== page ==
Other species communicate with sounds: crickets stridulate, or rub their wings together, to attract a mate and repel other males.
This behavior is mostly associated with insects, but other animals are known to do this as well, such as a number of species of fish, snakes and spiders.

Gill

gillsplastrongill filament
Many insects spend at least part of their lives under water, with larval adaptations that include gills, and some adult insects are aquatic and have adaptations for swimming.
With the exception of some aquatic insects, the filaments and lamellae (folds) contain blood or coelomic fluid, from which gases are exchanged through the thin walls.

Compound eye

compound eyeseyeseye
Insects have a chitinous exoskeleton, a three-part body (head, thorax and abdomen), three pairs of jointed legs, compound eyes and one pair of antennae.
A compound eye is a visual organ found in arthropods such as insects and crustaceans.

Arthropod leg

legstarsicoxa
Insects have a chitinous exoskeleton, a three-part body (head, thorax and abdomen), three pairs of jointed legs, compound eyes and one pair of antennae.
The legs of insects and myriapods are uniramous.

Insect biodiversity

diversity of insects
Human activities also have effects on insect biodiversity.
Insect biodiversity accounts for a large proportion of all biodiversity on the planet—over half of the estimated 1.5 million organism species described are classified as insects.

Holometabolism

holometabolouscomplete metamorphosisholometabolic
The immature stages often differ from the adults in structure, habit and habitat, and can include a passive pupal stage in those groups that undergo four-stage metamorphosis.
The first stage of the insect life cycle is the egg, or embryo, for all developmental strategies.

Pterygota

winged insectsflying insectsflying insect
Traditionally, insects defined in this way were divided into "Apterygota" (the first five groups in the table)—the wingless insects—and Pterygota—the winged insects.
The Pterygota are a subclass of insects that includes the winged insects.

Zygentoma

For the purposes of this article, the middle definition is used; insects consist of two wingless taxa, Archaeognatha (jumping bristletails) and Zygentoma (silverfish), plus the winged or secondarily wingless Pterygota.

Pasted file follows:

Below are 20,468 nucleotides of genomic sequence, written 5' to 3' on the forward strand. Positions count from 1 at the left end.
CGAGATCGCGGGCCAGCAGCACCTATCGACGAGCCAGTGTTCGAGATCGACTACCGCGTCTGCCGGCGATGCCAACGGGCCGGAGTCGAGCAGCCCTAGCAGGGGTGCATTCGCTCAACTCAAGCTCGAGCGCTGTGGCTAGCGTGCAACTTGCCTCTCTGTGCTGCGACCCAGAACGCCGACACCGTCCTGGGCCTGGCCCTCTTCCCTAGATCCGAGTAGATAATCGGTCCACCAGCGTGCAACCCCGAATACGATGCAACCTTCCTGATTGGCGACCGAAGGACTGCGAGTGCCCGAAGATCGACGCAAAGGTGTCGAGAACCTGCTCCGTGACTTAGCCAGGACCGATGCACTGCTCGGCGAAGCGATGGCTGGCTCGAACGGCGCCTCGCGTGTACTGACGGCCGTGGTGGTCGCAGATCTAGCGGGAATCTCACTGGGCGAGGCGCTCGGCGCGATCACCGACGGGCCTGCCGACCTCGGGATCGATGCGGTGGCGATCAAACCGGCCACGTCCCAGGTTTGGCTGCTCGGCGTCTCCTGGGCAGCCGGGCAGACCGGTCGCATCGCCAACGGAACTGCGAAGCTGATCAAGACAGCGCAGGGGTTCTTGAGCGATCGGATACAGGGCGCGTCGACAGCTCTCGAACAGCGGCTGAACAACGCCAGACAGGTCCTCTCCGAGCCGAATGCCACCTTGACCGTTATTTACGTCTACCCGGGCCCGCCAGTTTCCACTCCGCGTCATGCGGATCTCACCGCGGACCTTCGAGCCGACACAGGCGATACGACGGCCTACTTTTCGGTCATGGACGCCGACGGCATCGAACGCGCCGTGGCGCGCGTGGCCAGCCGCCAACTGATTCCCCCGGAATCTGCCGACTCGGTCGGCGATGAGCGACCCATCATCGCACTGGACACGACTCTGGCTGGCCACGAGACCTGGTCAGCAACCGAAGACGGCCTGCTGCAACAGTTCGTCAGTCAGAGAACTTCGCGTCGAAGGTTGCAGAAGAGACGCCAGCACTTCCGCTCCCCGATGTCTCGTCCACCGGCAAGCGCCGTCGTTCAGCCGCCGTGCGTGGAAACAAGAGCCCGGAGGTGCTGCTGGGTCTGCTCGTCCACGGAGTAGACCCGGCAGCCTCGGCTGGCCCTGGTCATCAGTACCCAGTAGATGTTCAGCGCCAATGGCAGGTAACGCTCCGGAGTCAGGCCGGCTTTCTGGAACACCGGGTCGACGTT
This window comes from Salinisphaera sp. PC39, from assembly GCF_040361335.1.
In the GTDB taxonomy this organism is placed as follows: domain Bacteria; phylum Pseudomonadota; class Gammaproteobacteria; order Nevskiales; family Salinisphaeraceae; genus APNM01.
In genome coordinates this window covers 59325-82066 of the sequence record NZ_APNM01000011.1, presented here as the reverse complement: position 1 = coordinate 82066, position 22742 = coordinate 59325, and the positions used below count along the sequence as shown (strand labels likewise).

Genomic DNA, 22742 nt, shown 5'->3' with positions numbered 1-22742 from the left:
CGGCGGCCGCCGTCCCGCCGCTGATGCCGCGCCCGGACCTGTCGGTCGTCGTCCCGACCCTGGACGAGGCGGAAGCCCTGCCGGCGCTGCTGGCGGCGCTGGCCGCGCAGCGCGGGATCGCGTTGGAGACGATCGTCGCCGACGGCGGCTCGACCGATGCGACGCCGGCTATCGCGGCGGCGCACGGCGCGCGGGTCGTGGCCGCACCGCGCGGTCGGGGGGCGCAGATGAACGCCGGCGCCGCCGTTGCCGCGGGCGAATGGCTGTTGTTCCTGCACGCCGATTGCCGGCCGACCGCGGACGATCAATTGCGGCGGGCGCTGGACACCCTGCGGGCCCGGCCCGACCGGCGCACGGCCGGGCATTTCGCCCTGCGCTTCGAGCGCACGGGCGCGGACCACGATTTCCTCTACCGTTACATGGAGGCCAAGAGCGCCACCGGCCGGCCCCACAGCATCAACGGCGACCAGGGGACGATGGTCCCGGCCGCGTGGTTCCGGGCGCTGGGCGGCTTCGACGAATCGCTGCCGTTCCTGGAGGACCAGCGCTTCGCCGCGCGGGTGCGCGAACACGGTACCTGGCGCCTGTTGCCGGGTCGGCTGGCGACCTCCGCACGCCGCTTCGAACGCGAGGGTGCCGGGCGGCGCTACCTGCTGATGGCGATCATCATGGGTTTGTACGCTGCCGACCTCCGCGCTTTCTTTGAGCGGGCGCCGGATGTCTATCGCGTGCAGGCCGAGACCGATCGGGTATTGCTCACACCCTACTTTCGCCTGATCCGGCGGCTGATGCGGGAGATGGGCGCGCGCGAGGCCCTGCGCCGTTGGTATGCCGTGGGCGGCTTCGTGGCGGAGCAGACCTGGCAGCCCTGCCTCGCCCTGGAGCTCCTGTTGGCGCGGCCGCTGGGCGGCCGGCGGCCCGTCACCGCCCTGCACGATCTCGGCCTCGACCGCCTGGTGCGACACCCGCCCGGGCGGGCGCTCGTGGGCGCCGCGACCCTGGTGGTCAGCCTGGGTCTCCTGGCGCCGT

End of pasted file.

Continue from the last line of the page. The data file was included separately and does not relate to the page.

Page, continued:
Zygentoma are an order in the class Insecta, and consist of about 400 known species.

Apterygota

apterygoteametabolousAmetabola
The name Apterygota is sometimes applied to a subclass of small, agile insects, distinguished from other insects by their lack of wings in the present and in their evolutionary history; notable examples are the silverfish, the firebrat, and the jumping bristletails.

Wasp

waspssocial waspvespine
Four super radiations of insects have occurred: beetles (evolved about 300 million years ago), flies (evolved about 250 million years ago), and moths and wasps (evolved about 150 million years ago).
A wasp is any insect of the order Hymenoptera and suborder Apocrita that is neither a bee nor an ant.

Silverfish

fishmothLepisma saccharina
It may have superficially resembled a modern-day silverfish insect.
A silverfish (Lepisma saccharina) is a small, wingless insect in the order Zygentoma (formerly Thysanura).

Insect flight

flightclap and flingflying
The origins of insect flight remain obscure, since the earliest winged insects currently known appear to have been capable fliers.
Insects are the only group of invertebrates that have evolved wings and flight.

Mecoptera

scorpionflyscorpionfliesscorpion fly
The flies and moths along with the fleas evolved from the Mecoptera.
Mecoptera (from the Greek: mecos = "long", ptera = "wings") are an order of insects in the superorder Endopterygota with about six hundred species in nine families worldwide.

Pest (organism)

pestpestsagricultural pest
Humans regard certain insects as pests, and attempt to control them using insecticides, and a host of other techniques.
The animal groups of greatest importance as pests (in order of economic importance) are insects, mites, nematodes and gastropods.